We typically refer to Advanced Disease as the state of prostate cancer that has grown beyond the prostate and is unlikely to be cured with surgery or radiation alone. After a man experiences PSA progression after surgery or radiation, hormonal therapy is often given at some point, and often for many years. Some men will not require any therapy, however, if their PSA doubling time is quite prolonged. However, many men will continue to progress at some point despite the above hormonal treatments and require more aggressive therapy. This comes in the form of additional second and third-line hormonal therapies, investigational agents (many are in trials right now from new hormonal therapies to prostate cancer vaccines to bone-targeting drugs), and chemotherapy.

Learn More

Terms to know from this article:

Progression

Increase in the size of a tumor or spread of cancer in the body.

Hormonal therapy

Treatment that adds, blocks, or removes hormones. For certain conditions (such as diabetes or menopause), hormones are given to adjust low hormone levels. To slow or stop the growth of certain cancers (such as prostate and breast cancer), synthetic hormones or other drugs may be given to block the body's natural hormones. Sometimes surgery is needed to remove the gland that makes hormones. Also called hormone therapy, hormone treatment, or endocrine therapy.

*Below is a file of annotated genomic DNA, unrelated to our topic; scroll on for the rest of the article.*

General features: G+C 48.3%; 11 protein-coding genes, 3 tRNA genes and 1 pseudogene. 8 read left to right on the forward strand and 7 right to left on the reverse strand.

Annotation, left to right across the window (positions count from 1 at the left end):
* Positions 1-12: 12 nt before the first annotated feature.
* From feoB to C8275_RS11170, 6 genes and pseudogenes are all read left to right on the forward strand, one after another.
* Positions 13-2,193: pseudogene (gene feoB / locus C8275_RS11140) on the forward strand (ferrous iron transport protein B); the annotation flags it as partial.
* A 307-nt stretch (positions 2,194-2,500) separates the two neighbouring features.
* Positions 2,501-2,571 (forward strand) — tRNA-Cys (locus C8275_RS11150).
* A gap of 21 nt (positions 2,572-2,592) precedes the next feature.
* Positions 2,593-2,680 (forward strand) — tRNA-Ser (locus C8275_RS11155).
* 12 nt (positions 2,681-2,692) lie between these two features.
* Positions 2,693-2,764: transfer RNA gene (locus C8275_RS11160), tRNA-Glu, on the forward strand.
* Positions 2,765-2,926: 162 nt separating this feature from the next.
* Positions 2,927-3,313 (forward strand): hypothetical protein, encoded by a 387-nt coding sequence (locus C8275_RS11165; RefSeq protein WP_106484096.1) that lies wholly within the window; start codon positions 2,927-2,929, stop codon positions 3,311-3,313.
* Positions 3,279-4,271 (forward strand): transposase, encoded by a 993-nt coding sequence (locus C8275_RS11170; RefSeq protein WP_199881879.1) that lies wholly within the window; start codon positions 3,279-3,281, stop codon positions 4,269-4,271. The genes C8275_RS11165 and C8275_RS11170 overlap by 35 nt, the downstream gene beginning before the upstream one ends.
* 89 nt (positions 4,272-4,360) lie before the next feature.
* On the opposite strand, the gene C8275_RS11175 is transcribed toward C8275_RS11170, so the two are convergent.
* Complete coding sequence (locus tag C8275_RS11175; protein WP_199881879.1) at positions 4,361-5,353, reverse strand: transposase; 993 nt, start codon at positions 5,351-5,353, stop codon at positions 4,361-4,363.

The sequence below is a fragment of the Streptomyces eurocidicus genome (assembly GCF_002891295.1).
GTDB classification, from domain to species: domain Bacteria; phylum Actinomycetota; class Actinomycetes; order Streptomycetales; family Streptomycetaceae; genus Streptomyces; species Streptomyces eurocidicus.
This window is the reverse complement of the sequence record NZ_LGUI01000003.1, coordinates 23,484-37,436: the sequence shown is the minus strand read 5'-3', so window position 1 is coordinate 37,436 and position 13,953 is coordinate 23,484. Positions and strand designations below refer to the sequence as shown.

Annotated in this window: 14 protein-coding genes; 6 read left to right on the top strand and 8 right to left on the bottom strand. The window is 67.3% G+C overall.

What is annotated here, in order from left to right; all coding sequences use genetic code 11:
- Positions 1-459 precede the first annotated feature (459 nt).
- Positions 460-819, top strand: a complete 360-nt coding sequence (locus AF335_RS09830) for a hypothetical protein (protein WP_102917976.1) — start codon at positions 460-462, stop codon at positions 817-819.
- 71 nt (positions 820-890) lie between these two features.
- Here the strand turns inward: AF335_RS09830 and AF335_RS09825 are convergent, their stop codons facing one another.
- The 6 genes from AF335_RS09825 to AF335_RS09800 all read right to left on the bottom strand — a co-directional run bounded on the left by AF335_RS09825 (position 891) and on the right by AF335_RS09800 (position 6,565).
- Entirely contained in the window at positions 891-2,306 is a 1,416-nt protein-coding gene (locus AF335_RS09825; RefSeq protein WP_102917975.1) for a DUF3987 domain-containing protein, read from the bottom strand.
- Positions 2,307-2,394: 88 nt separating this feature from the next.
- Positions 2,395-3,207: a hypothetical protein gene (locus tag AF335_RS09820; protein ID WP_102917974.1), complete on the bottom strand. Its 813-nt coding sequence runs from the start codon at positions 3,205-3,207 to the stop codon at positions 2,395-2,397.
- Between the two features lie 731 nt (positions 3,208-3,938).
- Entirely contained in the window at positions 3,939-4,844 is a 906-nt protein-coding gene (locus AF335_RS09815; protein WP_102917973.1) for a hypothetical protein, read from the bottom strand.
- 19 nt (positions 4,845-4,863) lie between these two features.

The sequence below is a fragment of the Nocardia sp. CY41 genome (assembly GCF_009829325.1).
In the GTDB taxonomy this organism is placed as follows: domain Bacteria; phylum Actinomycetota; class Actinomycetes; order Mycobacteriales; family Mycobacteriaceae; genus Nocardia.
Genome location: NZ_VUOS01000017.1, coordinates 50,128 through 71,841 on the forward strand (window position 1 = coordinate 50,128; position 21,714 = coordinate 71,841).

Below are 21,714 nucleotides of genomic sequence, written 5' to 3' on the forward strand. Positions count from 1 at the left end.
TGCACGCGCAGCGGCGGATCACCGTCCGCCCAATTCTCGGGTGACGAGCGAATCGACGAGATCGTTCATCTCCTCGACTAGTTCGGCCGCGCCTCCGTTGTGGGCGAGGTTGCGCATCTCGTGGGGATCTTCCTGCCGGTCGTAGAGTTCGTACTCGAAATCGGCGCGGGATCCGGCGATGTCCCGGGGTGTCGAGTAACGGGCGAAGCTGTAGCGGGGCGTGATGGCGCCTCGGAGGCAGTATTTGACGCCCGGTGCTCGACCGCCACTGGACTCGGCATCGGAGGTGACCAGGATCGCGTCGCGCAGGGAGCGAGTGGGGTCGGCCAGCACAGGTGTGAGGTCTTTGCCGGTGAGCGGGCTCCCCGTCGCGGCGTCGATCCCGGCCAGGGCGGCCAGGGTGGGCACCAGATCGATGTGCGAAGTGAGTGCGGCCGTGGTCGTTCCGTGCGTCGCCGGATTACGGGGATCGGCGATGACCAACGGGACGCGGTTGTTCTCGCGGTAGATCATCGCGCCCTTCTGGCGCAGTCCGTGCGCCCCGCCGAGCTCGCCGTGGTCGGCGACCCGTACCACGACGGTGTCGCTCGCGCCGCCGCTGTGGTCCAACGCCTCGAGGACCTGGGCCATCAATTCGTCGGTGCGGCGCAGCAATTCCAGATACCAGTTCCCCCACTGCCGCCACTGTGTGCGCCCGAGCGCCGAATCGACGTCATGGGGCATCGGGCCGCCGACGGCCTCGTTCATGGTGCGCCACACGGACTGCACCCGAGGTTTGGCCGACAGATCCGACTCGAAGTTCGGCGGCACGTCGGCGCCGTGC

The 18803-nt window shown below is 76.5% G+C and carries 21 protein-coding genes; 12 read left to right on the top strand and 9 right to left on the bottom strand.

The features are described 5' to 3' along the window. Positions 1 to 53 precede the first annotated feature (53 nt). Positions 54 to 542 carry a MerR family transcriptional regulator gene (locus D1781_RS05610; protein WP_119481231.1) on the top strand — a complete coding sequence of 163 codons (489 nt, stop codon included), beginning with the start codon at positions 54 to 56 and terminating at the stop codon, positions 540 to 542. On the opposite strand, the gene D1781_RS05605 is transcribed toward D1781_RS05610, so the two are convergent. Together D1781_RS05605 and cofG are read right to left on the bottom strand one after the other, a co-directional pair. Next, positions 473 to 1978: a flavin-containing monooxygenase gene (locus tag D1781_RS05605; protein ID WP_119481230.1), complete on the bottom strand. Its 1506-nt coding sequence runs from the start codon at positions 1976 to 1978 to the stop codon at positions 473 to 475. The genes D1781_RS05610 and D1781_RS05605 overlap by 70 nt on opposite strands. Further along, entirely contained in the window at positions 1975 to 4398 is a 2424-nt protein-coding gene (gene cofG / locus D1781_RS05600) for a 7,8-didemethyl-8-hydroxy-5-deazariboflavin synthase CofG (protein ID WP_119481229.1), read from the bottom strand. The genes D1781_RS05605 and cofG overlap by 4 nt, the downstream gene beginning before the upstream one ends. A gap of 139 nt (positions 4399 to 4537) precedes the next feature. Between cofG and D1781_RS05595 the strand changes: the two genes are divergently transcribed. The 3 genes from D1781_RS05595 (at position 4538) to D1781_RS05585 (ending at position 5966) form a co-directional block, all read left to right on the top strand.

PSA

prostate-specific antigen (PSA): A substance produced by the prostate that may be found in an increased amount in the blood of men who have prostate cancer, benign prostatic hyperplasia, or infection or inflammation of the prostate.